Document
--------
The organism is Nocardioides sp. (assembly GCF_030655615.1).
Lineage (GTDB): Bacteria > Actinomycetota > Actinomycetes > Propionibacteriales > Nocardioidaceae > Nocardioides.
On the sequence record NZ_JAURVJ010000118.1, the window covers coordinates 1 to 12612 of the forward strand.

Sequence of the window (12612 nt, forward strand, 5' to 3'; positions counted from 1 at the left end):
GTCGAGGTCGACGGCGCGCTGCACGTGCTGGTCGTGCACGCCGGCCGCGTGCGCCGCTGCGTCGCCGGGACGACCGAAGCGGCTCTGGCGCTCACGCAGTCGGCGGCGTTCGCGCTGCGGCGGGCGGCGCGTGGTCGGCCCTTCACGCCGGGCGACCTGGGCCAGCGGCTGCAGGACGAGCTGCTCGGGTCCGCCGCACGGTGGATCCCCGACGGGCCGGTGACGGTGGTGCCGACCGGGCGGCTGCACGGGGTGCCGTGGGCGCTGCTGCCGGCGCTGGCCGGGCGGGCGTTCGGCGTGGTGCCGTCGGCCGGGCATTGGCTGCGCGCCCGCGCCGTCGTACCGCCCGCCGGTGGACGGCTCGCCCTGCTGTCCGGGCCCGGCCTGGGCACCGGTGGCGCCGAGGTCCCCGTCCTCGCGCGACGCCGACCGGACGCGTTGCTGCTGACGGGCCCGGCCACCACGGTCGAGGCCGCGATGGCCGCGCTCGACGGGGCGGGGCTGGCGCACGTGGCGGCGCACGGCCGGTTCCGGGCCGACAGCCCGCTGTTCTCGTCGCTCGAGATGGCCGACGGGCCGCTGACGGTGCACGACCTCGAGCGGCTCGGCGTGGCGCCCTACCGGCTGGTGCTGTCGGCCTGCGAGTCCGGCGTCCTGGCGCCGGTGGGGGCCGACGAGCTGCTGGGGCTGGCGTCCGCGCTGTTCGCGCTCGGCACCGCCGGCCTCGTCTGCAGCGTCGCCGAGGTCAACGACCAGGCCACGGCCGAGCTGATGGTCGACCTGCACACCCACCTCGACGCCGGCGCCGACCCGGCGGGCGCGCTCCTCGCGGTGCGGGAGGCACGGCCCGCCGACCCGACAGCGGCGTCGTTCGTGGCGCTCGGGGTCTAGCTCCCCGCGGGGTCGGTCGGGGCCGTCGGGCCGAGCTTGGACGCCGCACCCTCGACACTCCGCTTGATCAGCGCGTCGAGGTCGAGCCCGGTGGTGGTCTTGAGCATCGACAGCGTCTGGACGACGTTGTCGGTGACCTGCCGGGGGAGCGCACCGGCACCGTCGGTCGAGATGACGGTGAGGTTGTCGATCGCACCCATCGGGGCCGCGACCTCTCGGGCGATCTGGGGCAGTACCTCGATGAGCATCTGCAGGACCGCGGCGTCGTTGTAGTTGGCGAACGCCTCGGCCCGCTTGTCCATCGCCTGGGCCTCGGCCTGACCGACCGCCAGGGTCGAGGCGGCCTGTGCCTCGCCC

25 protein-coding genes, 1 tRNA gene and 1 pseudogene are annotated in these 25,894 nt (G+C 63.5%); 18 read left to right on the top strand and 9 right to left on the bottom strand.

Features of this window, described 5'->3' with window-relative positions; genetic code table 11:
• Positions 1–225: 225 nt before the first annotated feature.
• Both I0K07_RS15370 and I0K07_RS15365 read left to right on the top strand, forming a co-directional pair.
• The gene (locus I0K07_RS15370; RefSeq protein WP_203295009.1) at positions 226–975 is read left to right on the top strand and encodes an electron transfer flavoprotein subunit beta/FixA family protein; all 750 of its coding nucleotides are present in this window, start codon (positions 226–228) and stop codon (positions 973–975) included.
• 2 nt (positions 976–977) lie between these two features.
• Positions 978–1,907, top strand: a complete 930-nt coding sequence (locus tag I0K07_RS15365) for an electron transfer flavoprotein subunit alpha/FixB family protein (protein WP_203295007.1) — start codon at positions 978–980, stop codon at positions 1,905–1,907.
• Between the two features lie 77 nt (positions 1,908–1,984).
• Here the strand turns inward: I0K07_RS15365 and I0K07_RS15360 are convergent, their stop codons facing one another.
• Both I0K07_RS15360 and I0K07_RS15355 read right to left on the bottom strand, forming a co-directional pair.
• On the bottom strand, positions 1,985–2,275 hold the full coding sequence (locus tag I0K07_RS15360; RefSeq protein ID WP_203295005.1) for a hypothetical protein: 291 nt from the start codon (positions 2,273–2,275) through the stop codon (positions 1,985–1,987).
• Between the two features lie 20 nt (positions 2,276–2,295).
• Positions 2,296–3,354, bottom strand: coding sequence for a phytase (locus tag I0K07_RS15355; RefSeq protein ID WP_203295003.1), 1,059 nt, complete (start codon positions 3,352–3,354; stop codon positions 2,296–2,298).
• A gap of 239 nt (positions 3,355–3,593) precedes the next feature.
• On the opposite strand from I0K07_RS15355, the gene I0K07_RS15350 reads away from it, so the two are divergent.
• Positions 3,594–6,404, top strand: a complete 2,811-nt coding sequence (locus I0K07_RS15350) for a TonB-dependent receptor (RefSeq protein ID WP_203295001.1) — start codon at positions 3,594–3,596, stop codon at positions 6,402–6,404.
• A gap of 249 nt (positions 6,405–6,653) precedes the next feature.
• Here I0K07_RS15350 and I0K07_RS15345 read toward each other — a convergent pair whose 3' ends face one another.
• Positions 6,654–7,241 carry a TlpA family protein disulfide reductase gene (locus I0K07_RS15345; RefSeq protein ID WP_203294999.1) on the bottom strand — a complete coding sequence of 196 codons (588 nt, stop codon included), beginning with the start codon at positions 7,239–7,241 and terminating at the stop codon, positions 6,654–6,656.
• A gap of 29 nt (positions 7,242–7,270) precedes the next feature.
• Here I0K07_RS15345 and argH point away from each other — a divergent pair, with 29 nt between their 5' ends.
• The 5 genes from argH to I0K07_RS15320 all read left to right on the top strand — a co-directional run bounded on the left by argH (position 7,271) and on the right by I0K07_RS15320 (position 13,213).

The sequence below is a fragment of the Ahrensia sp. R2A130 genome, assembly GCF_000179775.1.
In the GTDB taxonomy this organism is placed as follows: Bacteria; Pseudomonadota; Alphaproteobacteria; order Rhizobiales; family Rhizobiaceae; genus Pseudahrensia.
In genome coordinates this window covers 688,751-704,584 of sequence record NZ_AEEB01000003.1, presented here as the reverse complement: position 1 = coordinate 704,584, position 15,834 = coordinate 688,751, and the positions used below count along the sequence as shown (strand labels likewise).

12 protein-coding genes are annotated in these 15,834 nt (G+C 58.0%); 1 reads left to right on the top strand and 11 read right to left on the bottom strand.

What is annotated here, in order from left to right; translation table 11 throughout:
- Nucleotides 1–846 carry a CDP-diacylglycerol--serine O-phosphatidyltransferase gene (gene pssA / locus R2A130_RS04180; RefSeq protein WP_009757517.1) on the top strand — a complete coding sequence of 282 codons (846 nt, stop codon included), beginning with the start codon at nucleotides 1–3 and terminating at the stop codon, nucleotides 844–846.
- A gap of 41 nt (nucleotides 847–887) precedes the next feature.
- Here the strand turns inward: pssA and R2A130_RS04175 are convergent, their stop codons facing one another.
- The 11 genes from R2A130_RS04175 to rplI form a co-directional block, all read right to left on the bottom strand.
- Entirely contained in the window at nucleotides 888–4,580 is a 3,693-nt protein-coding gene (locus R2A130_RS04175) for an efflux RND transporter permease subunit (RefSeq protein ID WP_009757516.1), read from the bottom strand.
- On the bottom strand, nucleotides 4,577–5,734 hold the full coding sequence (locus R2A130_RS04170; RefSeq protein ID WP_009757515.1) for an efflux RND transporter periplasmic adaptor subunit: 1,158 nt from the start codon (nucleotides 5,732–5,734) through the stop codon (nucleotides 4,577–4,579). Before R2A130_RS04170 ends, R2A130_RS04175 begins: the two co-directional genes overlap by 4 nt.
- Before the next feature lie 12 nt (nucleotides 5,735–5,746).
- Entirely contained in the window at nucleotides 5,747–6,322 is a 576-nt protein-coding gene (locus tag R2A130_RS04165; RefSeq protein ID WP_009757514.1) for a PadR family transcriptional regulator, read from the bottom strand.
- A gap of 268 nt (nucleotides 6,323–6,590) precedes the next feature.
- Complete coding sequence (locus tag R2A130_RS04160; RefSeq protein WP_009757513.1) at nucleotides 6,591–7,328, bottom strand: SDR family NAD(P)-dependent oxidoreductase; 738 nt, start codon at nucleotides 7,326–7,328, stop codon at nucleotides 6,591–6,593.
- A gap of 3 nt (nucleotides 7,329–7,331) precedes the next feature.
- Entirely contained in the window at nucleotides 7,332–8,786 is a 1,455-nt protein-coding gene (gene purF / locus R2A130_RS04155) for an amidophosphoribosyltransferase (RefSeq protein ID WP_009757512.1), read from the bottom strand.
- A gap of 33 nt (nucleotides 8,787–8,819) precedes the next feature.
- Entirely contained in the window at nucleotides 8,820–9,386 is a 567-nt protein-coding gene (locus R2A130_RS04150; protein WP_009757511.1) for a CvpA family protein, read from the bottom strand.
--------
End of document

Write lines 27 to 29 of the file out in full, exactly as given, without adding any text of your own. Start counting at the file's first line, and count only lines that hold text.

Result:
• The 5 genes from argH to I0K07_RS15320 all read left to right on the top strand — a co-directional run bounded on the left by argH (position 7,271) and on the right by I0K07_RS15320 (position 13,213).

The sequence below is a fragment of the Ahrensia sp. R2A130 genome, assembly GCF_000179775.1.
In the GTDB taxonomy this organism is placed as follows: Bacteria; Pseudomonadota; Alphaproteobacteria; order Rhizobiales; family Rhizobiaceae; genus Pseudahrensia.